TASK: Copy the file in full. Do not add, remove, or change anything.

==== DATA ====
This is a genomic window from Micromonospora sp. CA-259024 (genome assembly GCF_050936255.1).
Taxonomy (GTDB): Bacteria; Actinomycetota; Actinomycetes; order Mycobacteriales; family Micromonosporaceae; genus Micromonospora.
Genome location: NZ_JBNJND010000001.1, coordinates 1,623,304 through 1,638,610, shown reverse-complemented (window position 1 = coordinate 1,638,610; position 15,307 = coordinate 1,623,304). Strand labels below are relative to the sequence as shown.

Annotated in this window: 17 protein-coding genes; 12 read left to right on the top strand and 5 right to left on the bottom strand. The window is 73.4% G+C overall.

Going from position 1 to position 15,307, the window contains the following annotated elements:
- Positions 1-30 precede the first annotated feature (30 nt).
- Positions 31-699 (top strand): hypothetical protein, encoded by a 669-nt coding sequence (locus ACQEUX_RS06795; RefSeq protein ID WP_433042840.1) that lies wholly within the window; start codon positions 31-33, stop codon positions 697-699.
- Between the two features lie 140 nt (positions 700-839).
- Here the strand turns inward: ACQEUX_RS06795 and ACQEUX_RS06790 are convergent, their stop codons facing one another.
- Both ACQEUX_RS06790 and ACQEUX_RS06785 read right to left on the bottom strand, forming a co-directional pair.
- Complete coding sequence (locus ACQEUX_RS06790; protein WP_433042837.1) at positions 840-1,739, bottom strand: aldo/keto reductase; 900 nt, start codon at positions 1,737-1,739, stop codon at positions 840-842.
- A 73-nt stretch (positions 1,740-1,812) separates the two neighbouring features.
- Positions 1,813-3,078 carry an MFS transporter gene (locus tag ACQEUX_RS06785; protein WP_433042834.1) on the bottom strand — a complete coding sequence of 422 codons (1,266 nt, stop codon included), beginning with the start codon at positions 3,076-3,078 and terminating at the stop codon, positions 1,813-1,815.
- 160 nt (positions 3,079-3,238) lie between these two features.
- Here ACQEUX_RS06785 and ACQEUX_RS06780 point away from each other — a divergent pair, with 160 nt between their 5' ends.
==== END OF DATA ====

This is a genomic window from Micromonospora sp. CA-259024 (genome assembly GCF_050936255.1).
Taxonomy (GTDB): Bacteria; Actinomycetota; Actinomycetes; order Mycobacteriales; family Micromonosporaceae; genus Micromonospora.
Genome location: NZ_JBNJND010000001.1, coordinates 1,623,304 through 1,638,610, shown reverse-complemented (window position 1 = coordinate 1,638,610; position 15,307 = coordinate 1,623,304). Strand labels below are relative to the sequence as shown.

Annotated in this window: 17 protein-coding genes; 12 read left to right on the top strand and 5 right to left on the bottom strand. The window is 73.4% G+C overall.

Going from position 1 to position 15,307, the window contains the following annotated elements:
- Positions 1-30 precede the first annotated feature (30 nt).
- Positions 31-699 (top strand): hypothetical protein, encoded by a 669-nt coding sequence (locus ACQEUX_RS06795; RefSeq protein ID WP_433042840.1) that lies wholly within the window; start codon positions 31-33, stop codon positions 697-699.
- Between the two features lie 140 nt (positions 700-839).
- Here the strand turns inward: ACQEUX_RS06795 and ACQEUX_RS06790 are convergent, their stop codons facing one another.
- Both ACQEUX_RS06790 and ACQEUX_RS06785 read right to left on the bottom strand, forming a co-directional pair.
- Complete coding sequence (locus ACQEUX_RS06790; protein WP_433042837.1) at positions 840-1,739, bottom strand: aldo/keto reductase; 900 nt, start codon at positions 1,737-1,739, stop codon at positions 840-842.
- A 73-nt stretch (positions 1,740-1,812) separates the two neighbouring features.
- Positions 1,813-3,078 carry an MFS transporter gene (locus tag ACQEUX_RS06785; protein WP_433042834.1) on the bottom strand — a complete coding sequence of 422 codons (1,266 nt, stop codon included), beginning with the start codon at positions 3,076-3,078 and terminating at the stop codon, positions 1,813-1,815.
- 160 nt (positions 3,079-3,238) lie between these two features.
- Here ACQEUX_RS06785 and ACQEUX_RS06780 point away from each other — a divergent pair, with 160 nt between their 5' ends.